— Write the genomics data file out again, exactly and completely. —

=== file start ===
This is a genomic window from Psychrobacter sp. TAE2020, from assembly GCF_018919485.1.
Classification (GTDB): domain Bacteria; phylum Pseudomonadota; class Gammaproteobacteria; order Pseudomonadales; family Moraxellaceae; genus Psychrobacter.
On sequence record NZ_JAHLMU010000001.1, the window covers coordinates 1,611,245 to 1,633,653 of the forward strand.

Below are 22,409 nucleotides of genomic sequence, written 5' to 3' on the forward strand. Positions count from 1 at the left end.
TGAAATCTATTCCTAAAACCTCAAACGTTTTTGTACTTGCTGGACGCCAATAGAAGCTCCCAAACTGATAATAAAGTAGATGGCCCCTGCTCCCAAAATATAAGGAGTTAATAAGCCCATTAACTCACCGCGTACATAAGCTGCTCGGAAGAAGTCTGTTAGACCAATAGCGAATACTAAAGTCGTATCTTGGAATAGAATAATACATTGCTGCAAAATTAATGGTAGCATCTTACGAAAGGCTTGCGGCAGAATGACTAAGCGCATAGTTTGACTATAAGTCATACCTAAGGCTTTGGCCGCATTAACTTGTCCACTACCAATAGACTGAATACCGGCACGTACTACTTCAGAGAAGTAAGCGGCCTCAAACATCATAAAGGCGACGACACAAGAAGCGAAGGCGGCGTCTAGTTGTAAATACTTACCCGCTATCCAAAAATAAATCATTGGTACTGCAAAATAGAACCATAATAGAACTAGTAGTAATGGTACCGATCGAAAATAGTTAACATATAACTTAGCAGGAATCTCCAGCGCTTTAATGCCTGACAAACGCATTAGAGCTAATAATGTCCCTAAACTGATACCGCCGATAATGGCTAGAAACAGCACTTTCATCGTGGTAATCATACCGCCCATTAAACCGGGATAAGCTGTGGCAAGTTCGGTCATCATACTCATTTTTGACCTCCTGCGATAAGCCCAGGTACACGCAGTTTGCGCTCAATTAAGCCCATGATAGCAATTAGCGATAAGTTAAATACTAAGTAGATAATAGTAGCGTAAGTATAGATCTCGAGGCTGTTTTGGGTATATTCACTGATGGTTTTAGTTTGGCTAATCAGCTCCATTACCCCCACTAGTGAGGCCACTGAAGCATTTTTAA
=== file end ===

This is a genomic window from Psychrobacter sp. TAE2020, from assembly GCF_018919485.1.
Classification (GTDB): domain Bacteria; phylum Pseudomonadota; class Gammaproteobacteria; order Pseudomonadales; family Moraxellaceae; genus Psychrobacter.
On sequence record NZ_JAHLMU010000001.1, the window covers coordinates 1,611,245 to 1,633,653 of the forward strand.

Below are 22,409 nucleotides of genomic sequence, written 5' to 3' on the forward strand. Positions count from 1 at the left end.
TGAAATCTATTCCTAAAACCTCAAACGTTTTTGTACTTGCTGGACGCCAATAGAAGCTCCCAAACTGATAATAAAGTAGATGGCCCCTGCTCCCAAAATATAAGGAGTTAATAAGCCCATTAACTCACCGCGTACATAAGCTGCTCGGAAGAAGTCTGTTAGACCAATAGCGAATACTAAAGTCGTATCTTGGAATAGAATAATACATTGCTGCAAAATTAATGGTAGCATCTTACGAAAGGCTTGCGGCAGAATGACTAAGCGCATAGTTTGACTATAAGTCATACCTAAGGCTTTGGCCGCATTAACTTGTCCACTACCAATAGACTGAATACCGGCACGTACTACTTCAGAGAAGTAAGCGGCCTCAAACATCATAAAGGCGACGACACAAGAAGCGAAGGCGGCGTCTAGTTGTAAATACTTACCCGCTATCCAAAAATAAATCATTGGTACTGCAAAATAGAACCATAATAGAACTAGTAGTAATGGTACCGATCGAAAATAGTTAACATATAACTTAGCAGGAATCTCCAGCGCTTTAATGCCTGACAAACGCATTAGAGCTAATAATGTCCCTAAACTGATACCGCCGATAATGGCTAGAAACAGCACTTTCATCGTGGTAATCATACCGCCCATTAAACCGGGATAAGCTGTGGCAAGTTCGGTCATCATACTCATTTTTGACCTCCTGCGATAAGCCCAGGTACACGCAGTTTGCGCTCAATTAAGCCCATGATAGCAATTAGCGATAAGTTAAATACTAAGTAGATAATAGTAGCGTAAGTATAGATCTCGAGGCTGTTTTGGGTATATTCACTGATGGTTTTAGTTTGGCTAATCAGCTCCATTACCCCCACTAGTGAGGCCACTGAAGCATTTTTAA